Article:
On Columbus Day, the Westfield Public Schools plan to offer parents 24-hour online access to student marks as they are entered into teachers’ electronic grade books. A district committee has set guidelines for the number of assessments that should be included per marking period, and the frequency at which teacher grade books should be updated. As the plan stands now, students will not have access to their own grades unless their parents permit them to do so—something many parents will be reluctant to do because the system is currently configured to show real-time grade reporting for all siblings in a given family: a student would not only be able to see her own marks, but also her twin brother’s.
Letter to the Editor
As a member of the high school community, I can say that many of us see this change as a sudden departure from our educational philosophy. Last year, WHS faculty collaborated to develop a mission statement that declares, “We are a community rooted in a tradition of academic excellence entrusted to develop critical thinking, curiosity, and originality. We create scholarly opportunities and inspire wonder. The heart of our purpose is to reinforce ethical responsibility, promote personal integrity, and instill a life-long passion for learning. We empower each student to embark upon the world and to embrace the challenges of living a spirited, balanced life.” These are the aims we believe should be at the center of conversations about school—not just test scores and lab grades.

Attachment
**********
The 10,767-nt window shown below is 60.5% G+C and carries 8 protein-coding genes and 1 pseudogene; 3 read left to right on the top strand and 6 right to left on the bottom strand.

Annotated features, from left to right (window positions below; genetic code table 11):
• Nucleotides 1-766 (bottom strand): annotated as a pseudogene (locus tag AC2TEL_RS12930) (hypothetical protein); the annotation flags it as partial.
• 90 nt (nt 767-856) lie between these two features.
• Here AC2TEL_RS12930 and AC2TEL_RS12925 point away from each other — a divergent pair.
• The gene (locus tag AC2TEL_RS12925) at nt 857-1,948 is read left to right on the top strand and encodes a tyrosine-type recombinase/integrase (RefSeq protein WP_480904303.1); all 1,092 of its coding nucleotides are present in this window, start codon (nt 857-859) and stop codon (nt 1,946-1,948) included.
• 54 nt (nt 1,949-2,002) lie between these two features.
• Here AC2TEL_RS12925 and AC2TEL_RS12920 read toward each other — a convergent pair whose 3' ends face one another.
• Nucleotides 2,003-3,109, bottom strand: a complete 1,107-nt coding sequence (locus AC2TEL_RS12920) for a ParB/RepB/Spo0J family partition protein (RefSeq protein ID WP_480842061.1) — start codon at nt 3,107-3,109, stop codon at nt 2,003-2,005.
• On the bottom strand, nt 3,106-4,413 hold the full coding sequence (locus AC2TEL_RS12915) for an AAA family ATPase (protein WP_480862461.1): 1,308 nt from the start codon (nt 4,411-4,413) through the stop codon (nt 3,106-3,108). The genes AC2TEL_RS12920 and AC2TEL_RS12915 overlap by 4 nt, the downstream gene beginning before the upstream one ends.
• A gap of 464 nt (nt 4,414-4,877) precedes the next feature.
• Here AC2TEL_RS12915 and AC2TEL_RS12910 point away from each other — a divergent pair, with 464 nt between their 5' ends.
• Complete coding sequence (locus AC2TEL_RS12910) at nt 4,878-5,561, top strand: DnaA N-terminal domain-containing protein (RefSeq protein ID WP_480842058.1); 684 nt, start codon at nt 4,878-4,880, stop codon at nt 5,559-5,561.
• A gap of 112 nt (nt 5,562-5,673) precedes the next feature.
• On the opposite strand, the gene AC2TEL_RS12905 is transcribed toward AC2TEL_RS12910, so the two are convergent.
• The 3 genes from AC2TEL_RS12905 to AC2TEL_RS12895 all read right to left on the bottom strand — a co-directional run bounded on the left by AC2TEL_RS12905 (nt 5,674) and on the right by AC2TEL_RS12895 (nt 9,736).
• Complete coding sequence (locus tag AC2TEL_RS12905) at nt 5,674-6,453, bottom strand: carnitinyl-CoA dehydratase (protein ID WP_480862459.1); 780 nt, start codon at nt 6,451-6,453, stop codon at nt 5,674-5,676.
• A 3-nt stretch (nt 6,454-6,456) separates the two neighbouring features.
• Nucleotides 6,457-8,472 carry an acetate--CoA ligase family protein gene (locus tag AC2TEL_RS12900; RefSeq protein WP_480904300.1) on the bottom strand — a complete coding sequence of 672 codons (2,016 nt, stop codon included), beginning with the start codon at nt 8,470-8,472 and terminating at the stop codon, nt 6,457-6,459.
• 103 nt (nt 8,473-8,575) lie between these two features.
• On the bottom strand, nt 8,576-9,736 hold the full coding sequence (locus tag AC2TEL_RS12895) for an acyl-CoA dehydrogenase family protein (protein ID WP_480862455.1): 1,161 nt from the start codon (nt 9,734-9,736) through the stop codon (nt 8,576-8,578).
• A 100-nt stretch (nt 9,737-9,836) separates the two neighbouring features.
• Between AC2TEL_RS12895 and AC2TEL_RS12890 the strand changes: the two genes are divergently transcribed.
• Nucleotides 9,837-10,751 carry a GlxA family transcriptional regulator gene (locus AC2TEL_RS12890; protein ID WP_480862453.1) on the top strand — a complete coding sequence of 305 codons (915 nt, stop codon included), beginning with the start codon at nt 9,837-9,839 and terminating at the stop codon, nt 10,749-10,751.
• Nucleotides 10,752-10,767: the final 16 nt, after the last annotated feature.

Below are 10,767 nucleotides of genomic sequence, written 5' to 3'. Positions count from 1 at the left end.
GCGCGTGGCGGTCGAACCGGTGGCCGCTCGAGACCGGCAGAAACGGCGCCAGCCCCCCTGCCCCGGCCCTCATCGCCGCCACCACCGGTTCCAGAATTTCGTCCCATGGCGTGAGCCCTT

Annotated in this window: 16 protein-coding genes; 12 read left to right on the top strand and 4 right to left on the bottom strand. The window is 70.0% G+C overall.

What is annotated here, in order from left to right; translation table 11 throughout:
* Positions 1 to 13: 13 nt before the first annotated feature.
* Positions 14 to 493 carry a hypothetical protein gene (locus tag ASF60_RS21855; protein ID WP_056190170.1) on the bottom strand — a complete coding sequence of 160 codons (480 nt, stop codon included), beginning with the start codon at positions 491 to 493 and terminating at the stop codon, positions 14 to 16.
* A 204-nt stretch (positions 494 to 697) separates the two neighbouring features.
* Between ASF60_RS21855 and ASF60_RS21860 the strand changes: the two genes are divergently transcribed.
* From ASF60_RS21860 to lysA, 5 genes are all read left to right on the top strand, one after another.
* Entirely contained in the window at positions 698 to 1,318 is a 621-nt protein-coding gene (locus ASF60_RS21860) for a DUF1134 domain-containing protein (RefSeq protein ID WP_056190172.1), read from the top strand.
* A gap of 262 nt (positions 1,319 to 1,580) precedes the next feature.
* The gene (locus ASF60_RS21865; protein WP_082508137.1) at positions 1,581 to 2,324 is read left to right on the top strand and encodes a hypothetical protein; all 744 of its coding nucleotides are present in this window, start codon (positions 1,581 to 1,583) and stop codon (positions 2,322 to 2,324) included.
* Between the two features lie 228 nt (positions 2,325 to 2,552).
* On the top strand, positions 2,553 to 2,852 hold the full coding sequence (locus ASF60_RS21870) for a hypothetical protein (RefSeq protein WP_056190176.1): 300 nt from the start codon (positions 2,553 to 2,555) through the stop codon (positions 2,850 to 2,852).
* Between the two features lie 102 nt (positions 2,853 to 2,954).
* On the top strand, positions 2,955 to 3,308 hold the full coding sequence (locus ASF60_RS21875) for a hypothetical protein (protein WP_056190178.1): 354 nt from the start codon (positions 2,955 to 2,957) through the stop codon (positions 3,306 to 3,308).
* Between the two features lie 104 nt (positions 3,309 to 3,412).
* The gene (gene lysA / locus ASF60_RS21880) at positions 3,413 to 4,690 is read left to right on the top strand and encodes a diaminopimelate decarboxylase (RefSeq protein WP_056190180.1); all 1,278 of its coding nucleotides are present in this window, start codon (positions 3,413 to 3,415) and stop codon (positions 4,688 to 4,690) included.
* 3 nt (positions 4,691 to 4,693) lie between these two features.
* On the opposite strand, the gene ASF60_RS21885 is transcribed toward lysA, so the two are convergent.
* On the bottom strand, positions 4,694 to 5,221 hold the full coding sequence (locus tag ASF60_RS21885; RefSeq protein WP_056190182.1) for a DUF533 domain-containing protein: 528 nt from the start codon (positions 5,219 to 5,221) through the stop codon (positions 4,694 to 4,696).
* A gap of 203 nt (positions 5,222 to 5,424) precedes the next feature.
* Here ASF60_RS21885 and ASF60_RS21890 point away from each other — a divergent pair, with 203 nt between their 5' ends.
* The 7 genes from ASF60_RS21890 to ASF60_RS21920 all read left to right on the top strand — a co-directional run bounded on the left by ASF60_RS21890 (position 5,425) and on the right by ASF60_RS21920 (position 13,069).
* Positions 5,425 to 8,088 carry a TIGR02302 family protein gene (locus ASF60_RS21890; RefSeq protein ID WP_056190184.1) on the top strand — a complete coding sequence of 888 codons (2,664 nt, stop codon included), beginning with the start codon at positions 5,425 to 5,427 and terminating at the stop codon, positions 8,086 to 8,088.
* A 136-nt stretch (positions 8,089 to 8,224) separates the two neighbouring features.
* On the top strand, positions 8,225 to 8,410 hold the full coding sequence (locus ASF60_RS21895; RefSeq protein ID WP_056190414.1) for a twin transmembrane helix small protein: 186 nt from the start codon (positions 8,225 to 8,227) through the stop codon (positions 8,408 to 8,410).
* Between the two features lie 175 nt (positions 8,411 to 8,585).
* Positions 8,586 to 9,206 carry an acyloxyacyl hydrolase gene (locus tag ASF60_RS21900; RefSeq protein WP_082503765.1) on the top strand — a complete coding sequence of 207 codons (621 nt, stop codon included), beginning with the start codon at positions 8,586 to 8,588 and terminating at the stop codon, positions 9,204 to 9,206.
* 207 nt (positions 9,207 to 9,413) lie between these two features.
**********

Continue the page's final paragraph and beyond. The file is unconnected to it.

Grades do matter, but they are at best partial indicators of real learning. And they tell virtually nothing about personal development. This growth is much better presented in conversations between teachers and students, students and parents, and parents and teachers. Such dialogue can provide valuable context about which assignments and units reflect increasing mastery of which skills, and how most effectively to address areas of real concern. Allowing constant access to grades alone risks misrepresenting a student’s achievement at any given moment; it also distorts what matters most about education. Who gains by adding more grade-based pressure to the experience of school?
No one has made a persuasive case for changing our current system for reporting academic progress, i.e. four sets of interim comments and report card grades with comments, comprising eight updates per year. (Arguments such as “the technology is available” and “other districts are doing it” do not withstand even light scrutiny.) However, because there is a way to configure the “Grade Portal” such that students could have access to their own grades, there is a case to be made consonant with the district’s Strategic Plan 2010-2015 that calls Student Personal Development its second goal, including the objective to “promote student self-advocacy.” Unfortunately, as it stands now, only parents will be granted access—a strange means to prepare students to be the “well-balanced and responsible citizens” described in the District Mission Statement.
Given that many students as well as teachers feel that their position was not given due consideration, I propose we slow down and think through this as an academic community that values personal as well as intellectual development. For now, let the “Grade Portal” be opened, but first only for viewing interim reports and report card grades, which would save paper and postage costs as opposed to printing and mailing these documents. Teachers would remain available to discuss progress with students and parents. Meanwhile, we can sort out issues such as what to do about families that do not have online access, and make time for the important district-wide conversation that has not yet happened involving all stakeholders—students, parents, teachers, counselors, and administrators—about the most responsible use of the available technology at each level of our school system.